Scientology, regardless of how we feel about the scientific rigor of the material contained (that's the subject for a whole set of other debates)... doesn't seem able to let a person complete the course, and move on. Neither does it recognise that different people will need and want different services. Some people choose to study to a high level, while others choose a different track, and hit the job market earlier. Schools facilitate both these paths, and graduates of both kinds leave with good wishes. Scientology... not so much.

As a training system, regardless of the quality of the training that is delivered, this failure to produce graduates is enough to attract suspicion all by itself. Because an educational system that offers a course you can't finish isn't a school at all; it's a treadmill.

IMHO, of course.



As a training system, regardless of the quality of the training that is delivered, this failure to produce graduates is enough to attract suspicion all by itself. Because an educational system that offers a course you can't finish isn't a school at all; it's a treadmill.

IMHO, of course.


These two images succinctly explain to a LARGE degree WHAT Scientology REALLY IS, and what could take many chapters of a book to explain in words and ideas:



Meditate on each moving gif. Do this for some many hours. When you "cognite", write an essay on 1) How Scientology functions as a treadmill, or hamster wheel, and 2) Why I never get anywhere despite investing incredible amounts of time, money and energy into Scientology.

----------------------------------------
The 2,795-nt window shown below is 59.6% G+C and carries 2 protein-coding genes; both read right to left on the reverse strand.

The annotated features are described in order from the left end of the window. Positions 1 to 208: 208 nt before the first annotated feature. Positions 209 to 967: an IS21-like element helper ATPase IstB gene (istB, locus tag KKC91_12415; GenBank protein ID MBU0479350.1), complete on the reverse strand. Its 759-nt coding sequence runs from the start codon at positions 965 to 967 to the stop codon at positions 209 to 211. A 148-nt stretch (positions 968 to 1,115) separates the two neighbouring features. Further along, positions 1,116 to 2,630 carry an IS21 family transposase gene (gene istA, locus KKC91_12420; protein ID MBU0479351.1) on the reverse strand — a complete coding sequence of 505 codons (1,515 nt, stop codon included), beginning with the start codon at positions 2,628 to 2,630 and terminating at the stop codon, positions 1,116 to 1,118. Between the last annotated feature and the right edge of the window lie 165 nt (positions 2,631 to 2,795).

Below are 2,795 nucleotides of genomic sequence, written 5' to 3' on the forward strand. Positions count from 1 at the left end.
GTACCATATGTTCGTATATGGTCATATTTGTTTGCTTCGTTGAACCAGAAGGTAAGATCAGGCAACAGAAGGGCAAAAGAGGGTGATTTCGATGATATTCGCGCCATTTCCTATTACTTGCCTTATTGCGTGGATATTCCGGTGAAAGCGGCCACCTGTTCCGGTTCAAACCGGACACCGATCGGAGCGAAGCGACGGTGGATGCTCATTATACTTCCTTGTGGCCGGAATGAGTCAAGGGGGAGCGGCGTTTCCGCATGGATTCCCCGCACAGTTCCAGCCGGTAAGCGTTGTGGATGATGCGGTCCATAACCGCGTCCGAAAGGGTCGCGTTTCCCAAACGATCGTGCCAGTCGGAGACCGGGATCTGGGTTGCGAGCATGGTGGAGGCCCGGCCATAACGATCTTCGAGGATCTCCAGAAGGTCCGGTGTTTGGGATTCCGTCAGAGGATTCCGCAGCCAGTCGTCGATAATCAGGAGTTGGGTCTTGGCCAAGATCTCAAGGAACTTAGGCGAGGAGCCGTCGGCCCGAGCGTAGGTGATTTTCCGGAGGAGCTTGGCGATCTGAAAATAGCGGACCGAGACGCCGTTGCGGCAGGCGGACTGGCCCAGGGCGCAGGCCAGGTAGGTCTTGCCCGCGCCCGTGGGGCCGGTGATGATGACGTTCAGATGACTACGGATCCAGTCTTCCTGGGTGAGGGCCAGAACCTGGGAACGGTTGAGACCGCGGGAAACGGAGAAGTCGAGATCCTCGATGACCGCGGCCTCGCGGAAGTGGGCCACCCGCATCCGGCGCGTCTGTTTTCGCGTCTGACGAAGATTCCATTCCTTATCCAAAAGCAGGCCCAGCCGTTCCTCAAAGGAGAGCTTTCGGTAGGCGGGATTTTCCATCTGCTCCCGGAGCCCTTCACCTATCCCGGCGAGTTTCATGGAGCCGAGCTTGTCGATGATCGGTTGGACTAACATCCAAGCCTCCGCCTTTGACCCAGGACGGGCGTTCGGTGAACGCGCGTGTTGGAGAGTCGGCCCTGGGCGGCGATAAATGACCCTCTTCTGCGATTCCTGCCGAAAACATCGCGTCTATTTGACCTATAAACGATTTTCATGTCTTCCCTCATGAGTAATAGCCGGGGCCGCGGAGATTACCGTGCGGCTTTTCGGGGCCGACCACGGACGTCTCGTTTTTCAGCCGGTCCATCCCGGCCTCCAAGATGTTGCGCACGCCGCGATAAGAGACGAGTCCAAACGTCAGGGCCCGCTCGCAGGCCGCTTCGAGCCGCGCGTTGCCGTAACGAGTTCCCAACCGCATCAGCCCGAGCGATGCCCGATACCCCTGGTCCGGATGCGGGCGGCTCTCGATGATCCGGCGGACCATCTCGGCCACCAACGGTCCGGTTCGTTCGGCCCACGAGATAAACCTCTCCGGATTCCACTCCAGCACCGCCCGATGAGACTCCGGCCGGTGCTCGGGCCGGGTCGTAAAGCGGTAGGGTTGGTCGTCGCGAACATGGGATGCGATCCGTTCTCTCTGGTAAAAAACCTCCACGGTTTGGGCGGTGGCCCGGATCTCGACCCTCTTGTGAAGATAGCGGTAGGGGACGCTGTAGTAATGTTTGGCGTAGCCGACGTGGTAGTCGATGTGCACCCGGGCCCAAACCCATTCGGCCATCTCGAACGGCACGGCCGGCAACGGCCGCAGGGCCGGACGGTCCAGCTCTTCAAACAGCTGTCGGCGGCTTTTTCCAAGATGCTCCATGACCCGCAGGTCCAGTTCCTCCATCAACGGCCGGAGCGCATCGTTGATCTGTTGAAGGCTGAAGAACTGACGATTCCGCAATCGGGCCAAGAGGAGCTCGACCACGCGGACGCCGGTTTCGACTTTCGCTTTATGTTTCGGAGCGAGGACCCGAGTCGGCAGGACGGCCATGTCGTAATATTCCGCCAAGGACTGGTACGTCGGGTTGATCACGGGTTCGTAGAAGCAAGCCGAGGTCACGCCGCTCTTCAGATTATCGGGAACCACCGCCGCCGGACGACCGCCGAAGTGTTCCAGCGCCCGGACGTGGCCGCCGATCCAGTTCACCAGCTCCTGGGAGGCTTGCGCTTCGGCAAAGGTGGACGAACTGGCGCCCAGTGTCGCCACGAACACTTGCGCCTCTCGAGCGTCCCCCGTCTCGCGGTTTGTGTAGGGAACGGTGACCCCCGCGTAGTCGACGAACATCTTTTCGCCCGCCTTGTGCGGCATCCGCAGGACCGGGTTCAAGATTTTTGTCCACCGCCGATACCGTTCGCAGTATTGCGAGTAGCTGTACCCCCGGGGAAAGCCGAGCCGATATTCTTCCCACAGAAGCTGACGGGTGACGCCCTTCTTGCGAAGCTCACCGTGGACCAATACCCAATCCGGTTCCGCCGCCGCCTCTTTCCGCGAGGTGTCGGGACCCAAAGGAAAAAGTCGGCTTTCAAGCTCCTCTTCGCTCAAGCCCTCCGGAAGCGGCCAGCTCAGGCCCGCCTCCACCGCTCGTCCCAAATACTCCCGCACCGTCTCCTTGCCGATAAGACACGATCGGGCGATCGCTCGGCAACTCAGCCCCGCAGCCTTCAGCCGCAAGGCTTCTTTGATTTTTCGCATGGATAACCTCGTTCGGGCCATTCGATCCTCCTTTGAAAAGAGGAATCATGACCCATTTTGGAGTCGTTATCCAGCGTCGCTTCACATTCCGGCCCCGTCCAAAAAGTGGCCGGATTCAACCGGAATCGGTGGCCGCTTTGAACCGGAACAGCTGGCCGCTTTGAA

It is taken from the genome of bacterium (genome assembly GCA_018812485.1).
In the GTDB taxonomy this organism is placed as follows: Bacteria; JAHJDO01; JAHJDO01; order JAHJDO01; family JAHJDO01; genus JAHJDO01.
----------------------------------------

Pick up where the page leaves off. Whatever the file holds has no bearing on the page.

Auditor's Toad

Clear as Mud
I'm just going to bump this thread and return to reading my recently acquired copy of High School Rules for Debating.

I wouldn't want to offend the board nannies.


Very good posting. Thank you for your thoughtful entry.

I see that this is another place where Hoaxie's "Hubbard Law of Commotion" comes into play. :)

The basic, of course, is that it's a money making scheme and has only its die hard adherents available to bilk for funds. Therefore, it must continue to repackage, find "lost tech", discover heretofore unknown LRH lectures, advices, etc., cancel arbitraries, find reasons for people to retrain, do new pilots, find breakthroughs, yada, yada, yada

So people don't get a big whiff of the actual truth, common words (that we can all relate to) are used. For example, you can get a training scholarship. This reminds us of university.

The truth is that it's an abusive cult masquerading as a religion that then masquerades as a school so we feel like we're really doing something to improve our lot in life. Obfuscation.

Even auditors can't really train and then put up a shingle as they are constantly harassed by their central orgs who are being told to do so from "uplines". Field auditors and missions are constantly unmocked. As soon as a viable feeder unit to the org is created, that goose gets slaughtered and poof, no more eggs.

The organization is very cannibalistic. I am so surprised the attrition is taking so damned long. Scientologists are very stoic in their ability to put up with utter BS year after year.

You made a good point with the staff, too. Nothing can end and you can never be let go of and, again, the typical Scientology bait and switch is used. You sign a 2 1/2 or 5 year contract but then are really expected to keep signing contract after contract and must go through absolute "hell" just to be done with a single contract.

When the contract is up, you don't get a hug or a handshake and a thank you for giving of your time for almost no pay. No, you get sec checked (supposedly for your own good), have to replace yourself (which is almost impossible) and are then treated as a traitor as you are never really allowed to go back to acting as a public again. You're forever the staff member that "left the group".

“Religion is regarded by the common people as true, by the wise as false, and by the rulers as useful.”

Seneca (Roman philosopher, mid-1st century AD)